The backward reclining figure of the chacmool presents a defenceless, passive appearance and has been likened by Miller to the positioning of captives in Classic period Maya sculpture and painting. Bent elbows and knees are common in depictions of Maya captives; the full-frontal view of the face is rare in Maya art except among representations of captives. The form of the Chichen Itza chacmools lacks the typical traits of Maya deities and most scholars have assumed that the iconography of Maya chacmools is equivalent to that of the central Mexican examples. Eduard Seler commented in the early 1960s that chacmools in Chichen Itza tended to be located in temple antechambers, where the bowl or disc gripped by the figure served to receive pulque as an offering. The chacmools at Chichen Itza were found in a combination of chacmool, throne and serpent column; this chacmool-throne-serpent complex was associated with rulership during the Early Postclassic period. The original chacmool described by Le Plongeon in the 19th century included small images of the central Mexican deity Tlaloc on its ear ornaments. Among the Classic period Maya, such Tlaloc imagery was associated with war and human sacrifice. Associations between the rain god, war and human sacrifice may have continued into the Postclassic period as demonstrated by the chacmool within the Castillo at Chichen Itza, which bears small images of the Maya rain god Chaac on its ear ornaments. The chacmools at Tula, with contextual similarity to those at Chichen Itza, probably also represent war captives.
The lack of the representation of chacmools in Central Mexican codices has led to them being associated with a great variety of deities by scholars, including Cinteotl, Tezcatzoncatl and Tlaloc. Both of the chacmools from the Great Temple of Tenochtitlan were clearly associated with Tlaloc. The chacmool found two blocks south of the temple was sculpted with three images of the deity. These included an elaborate relief image of Tlaloc amongst aquatic symbols on the underside, one on the bowl that the figure grips and the last is the Tlaloc mask with characteristic goggles and fangs that is worn by the chacmool. The fully polychrome chacmool found in situ in the Great Temple was associated with Tlaloc by its placement on the Tlaloc half of the double pyramid. A further Aztec chacmool was described in the 19th century; it is of uncertain origin but stylistically it is typical of Tenochtitlan. It is sculpted on the underside with aquatic imagery and the figure wears a goggle-and-fangs Tlaloc mask. Spanish observers reported the great quantity of human sacrifices during important ceremonies at the Great Temple and the chacmool was probably used during these rituals to symbolise the sacrificed captives as well as receive their blood.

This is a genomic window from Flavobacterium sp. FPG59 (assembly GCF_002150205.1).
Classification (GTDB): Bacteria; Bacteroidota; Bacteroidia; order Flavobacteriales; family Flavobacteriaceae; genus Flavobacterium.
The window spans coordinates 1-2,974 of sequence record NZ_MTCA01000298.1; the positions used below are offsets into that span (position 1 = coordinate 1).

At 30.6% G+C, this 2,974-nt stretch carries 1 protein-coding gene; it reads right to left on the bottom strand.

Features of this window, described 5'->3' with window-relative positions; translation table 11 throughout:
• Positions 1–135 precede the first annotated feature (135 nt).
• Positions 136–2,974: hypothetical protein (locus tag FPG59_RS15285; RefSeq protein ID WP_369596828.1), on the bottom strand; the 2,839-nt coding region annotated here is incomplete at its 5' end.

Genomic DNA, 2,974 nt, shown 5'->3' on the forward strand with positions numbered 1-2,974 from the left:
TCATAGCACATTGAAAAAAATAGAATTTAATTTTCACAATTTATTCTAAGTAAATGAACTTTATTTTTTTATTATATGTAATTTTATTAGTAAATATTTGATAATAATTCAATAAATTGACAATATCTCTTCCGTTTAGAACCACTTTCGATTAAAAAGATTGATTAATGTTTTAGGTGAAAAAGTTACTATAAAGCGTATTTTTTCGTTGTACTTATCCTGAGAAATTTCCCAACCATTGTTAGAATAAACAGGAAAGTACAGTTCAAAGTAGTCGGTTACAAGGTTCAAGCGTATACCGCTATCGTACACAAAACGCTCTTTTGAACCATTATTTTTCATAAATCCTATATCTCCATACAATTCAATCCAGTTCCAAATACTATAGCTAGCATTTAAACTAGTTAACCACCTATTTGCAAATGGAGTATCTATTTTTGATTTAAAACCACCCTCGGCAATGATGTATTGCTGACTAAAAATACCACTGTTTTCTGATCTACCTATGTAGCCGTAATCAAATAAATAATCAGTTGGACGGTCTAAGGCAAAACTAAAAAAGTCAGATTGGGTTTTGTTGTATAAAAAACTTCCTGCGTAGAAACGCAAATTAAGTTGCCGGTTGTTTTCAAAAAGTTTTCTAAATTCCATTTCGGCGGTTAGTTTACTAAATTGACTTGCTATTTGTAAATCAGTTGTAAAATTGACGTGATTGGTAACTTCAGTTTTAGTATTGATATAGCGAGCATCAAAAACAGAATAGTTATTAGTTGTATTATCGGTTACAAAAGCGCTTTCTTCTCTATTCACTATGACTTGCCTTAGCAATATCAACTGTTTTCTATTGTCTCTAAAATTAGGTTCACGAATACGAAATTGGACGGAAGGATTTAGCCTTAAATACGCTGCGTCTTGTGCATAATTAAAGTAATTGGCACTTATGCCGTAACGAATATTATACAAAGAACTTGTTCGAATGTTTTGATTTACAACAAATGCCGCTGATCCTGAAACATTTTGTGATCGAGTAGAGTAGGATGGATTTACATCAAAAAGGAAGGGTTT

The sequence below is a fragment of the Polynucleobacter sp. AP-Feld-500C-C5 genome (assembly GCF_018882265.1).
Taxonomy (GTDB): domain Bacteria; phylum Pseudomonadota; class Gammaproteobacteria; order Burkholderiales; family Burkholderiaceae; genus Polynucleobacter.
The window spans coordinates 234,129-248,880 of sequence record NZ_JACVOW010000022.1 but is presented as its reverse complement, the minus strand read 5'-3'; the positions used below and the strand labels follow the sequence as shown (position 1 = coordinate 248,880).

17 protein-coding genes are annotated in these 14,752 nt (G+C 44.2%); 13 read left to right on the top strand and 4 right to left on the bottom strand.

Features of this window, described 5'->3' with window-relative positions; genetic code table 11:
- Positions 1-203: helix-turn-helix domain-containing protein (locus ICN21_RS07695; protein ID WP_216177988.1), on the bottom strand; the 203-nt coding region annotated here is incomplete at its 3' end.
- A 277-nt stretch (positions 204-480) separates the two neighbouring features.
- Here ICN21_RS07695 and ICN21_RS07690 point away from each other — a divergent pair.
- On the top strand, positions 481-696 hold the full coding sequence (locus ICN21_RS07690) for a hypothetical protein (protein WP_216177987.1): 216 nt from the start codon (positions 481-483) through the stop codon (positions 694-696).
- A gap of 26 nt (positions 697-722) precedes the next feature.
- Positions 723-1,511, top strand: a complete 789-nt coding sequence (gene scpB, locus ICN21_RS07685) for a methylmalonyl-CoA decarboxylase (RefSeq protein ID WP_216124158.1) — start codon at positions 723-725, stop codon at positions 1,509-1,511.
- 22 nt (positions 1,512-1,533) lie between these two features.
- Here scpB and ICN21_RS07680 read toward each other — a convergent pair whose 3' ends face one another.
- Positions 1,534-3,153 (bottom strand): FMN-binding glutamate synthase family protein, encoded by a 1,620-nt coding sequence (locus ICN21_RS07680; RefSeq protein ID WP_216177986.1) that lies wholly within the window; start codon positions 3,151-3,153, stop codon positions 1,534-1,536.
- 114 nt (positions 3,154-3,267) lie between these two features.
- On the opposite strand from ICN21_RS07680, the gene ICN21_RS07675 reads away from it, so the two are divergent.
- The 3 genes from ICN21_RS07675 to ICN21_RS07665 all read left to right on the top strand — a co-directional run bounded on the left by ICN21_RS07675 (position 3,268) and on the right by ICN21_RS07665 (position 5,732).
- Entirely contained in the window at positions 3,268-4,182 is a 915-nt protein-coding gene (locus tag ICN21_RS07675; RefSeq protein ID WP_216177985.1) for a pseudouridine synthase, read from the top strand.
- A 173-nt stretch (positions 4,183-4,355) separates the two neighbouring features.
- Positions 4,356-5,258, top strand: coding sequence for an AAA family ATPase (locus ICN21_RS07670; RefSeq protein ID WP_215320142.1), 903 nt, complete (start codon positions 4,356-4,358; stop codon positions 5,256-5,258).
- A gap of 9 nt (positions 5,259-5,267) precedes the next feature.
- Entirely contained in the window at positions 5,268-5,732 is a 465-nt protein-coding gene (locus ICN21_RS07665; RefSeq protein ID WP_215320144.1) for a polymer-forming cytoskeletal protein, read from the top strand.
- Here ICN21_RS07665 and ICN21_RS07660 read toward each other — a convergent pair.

The discs gripped by some chacmools may represent a mirror. Chacmools were placed in entrances in order to receive sacrificial offerings, including human blood and hearts. The aquatic imagery carved onto the underside of some of the figures symbolised that they were floating on water, on the frontier between the physical world and the supernatural realm. This suggests that chacmools acted as messengers between the mortal realm and that of the gods.
Costa Rican chacmools gripped sculpted bowls; these chacmools also served ceremonial purposes although the bowl was used to grind foodstuffs.
References in literature
The short story “Chac Mool” by Mexican novelist Carlos Fuentes is found in his book Los días enmascarados, published in 1954. A man named Filiberto buys a chacmool for his art collection, and discovers that the stone is slowly becoming flesh. The idol eventually becomes fully human, dominating his life, causing flooding and other disasters. Filiberto dies by drowning; his story is found in a diary describing the terrors brought on by the idol, and his plans to escape. According to the author, this short story was inspired by news reports from 1952, when the lending of a representation of the Maya rain deity to a Mexican exhibition in Europe had coincided with wet weather there.
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|Wikimedia Commons has media related to Chac Mool.|